The badger cull fiasco
In the autumn of 2013, pilot badger culls took place in Somerset and Gloucestershire. The government’s aim was to kill 70 per cent of the badgers by free-shooting in each cull zone over a six-week period (any longer would risk raising the likelihood of TB spreading due to frightened badgers fleeing further afield).
This meant that 2,081 badgers were targeted in Somerset where they calculated there were 2,400 of the animals, and 2,900 were targeted in Gloucestershire where they calculated there were 3,400 animals.
The guidelines issued were an impossible-to-achieve dream and it was clear that the marksmen would fail. And they did.
Since free-shooting the required number of badgers was proving impossible, Defra drafted in an expert on cage-trapping and shooting to boost numbers.
Despite this, after six weeks, 850 badgers were killed in Somerset (40 per cent of the target) and 708 in Gloucestershire (30 per cent). Figures later released showed that just a quarter of the badgers killed were culled by free-shooting – the very method that the culls were designed to test.
The government did three things: it extended the cull period for both zones; it declared that their original estimates of badger populations were inaccurate and revised these figures downwards; and it decreased the percentage required to be shot. In Somerset, the number of animals in the cull zone was revised from 2,400 to 1,450. The shooters were granted three more weeks and told to kill 1,015 badgers. In Gloucester the number of badgers was altered from 3,400 to 2,350. The shooters were granted eight more weeks (against the advice of the lead scientist on the board of Natural England) and told to aim for 58 per cent of this revised figure.
After the extension in Somerset, just 90 more badgers were killed, taking the total to 940, still short of the government’s required 70 per cent.
In Gloucestershire, the cull was due to continue until December 18th but was abandoned on 30th November after marksmen failed to kill anywhere near that revised target. A total of 921 badgers were shot in Gloucestershire.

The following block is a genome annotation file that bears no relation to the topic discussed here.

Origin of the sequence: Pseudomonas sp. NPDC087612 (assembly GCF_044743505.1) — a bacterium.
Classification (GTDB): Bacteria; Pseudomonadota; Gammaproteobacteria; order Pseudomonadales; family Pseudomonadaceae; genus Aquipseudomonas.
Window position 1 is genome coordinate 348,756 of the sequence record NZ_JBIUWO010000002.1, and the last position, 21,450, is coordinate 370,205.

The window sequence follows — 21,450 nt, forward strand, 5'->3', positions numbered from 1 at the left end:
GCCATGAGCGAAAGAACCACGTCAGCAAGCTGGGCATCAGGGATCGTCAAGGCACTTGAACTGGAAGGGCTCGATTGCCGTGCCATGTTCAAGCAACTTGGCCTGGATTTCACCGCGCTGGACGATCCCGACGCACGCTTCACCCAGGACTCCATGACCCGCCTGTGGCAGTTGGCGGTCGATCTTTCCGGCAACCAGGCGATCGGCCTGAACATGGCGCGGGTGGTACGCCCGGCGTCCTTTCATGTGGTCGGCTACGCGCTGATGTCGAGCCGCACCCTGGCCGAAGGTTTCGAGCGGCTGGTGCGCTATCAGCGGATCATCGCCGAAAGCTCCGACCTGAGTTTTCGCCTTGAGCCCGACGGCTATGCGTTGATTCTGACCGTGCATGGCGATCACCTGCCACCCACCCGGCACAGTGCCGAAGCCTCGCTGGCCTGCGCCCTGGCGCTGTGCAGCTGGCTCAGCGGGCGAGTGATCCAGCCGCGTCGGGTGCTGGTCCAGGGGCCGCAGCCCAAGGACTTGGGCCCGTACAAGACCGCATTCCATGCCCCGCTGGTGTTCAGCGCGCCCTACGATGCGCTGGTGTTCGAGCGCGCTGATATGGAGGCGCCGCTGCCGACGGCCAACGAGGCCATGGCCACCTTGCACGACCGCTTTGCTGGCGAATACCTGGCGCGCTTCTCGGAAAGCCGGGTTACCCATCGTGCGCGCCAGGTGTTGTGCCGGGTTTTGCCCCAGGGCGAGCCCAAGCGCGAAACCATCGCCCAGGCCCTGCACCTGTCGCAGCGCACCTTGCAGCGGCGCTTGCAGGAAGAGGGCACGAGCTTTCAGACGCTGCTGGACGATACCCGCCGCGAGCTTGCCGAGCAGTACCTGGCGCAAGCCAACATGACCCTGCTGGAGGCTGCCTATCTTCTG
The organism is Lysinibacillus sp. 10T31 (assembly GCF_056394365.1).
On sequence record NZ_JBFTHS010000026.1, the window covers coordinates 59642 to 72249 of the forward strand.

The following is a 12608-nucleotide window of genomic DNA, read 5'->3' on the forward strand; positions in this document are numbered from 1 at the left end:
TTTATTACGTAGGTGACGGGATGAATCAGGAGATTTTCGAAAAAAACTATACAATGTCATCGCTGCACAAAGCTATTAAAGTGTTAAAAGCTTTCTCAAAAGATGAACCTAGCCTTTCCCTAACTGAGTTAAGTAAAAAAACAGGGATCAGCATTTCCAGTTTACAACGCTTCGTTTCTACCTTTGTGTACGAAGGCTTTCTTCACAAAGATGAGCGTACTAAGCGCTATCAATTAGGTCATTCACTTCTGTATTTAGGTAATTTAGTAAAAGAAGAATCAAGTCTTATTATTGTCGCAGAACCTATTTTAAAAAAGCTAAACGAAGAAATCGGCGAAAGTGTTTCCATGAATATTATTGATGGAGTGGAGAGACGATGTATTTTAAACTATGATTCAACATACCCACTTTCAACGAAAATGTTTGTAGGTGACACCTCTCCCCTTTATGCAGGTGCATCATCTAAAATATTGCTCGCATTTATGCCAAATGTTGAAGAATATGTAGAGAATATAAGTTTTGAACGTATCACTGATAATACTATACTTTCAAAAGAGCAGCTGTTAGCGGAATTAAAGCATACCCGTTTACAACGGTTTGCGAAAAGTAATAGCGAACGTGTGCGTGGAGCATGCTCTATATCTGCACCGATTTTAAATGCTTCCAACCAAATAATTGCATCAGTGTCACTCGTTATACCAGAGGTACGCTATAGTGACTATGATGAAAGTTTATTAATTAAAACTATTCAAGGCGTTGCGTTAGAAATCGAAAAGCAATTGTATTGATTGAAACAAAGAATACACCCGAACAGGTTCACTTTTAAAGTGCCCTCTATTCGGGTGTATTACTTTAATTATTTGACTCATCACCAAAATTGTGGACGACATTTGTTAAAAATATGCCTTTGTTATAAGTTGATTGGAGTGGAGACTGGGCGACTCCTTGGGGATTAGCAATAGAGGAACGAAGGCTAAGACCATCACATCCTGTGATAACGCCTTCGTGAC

Astonishingly, the government called the cull a ‘success’.
The purpose of the cull
The aim was not to see if culling badgers would meaningfully contribute to the reduction of TB in cows – a previous 9-year trial cull found that it would not. The government did not even test the shot badgers to see whether they were infected with TB – a decision that indicated that it was not interested in knowing whether badgers were a significant cause of TB in cows.
Its stated aim was to see if it was ‘humane, effective and safe’ to shoot badgers as they ran for their lives.
Is it humane?
The first thing was to find out what the government meant by ‘humane’ and by what criteria this was going to be judged.
Humane Society International did its best to find this out, submitting Freedom of Information requests that often came back with all useful information blacked out. However, it did discover that the noises made by shot badgers and comparisons with harpooned whales would be among the measures used to assess the humaneness.
In September 2013 – after the culling had begun – the government’s Chief Veterinary Officer admitted that he could not define ‘humaneness’, despite the fact that the badger cull is being carried out specifically to test for it. Nigel Gibbens wrote: ‘There are, however, no definitive criteria for determining humaneness in this context.’
Owen Paterson – the Minister who has staked his reputation on the success of the badger cull – also seems confused on this issue. In May 2000, he said that shooting foxes was not a viable alternative to hunting them, writing that ‘it is highly unlikely that any government would wish to see a proliferation of rifles in the countryside’, and yet this is precisely what his badger culling policy entailed.
A previously released Defra document stated ‘no shooter will have prior experience of shooting badgers’ and ‘some shots may completely miss the animal’.
Is it effective?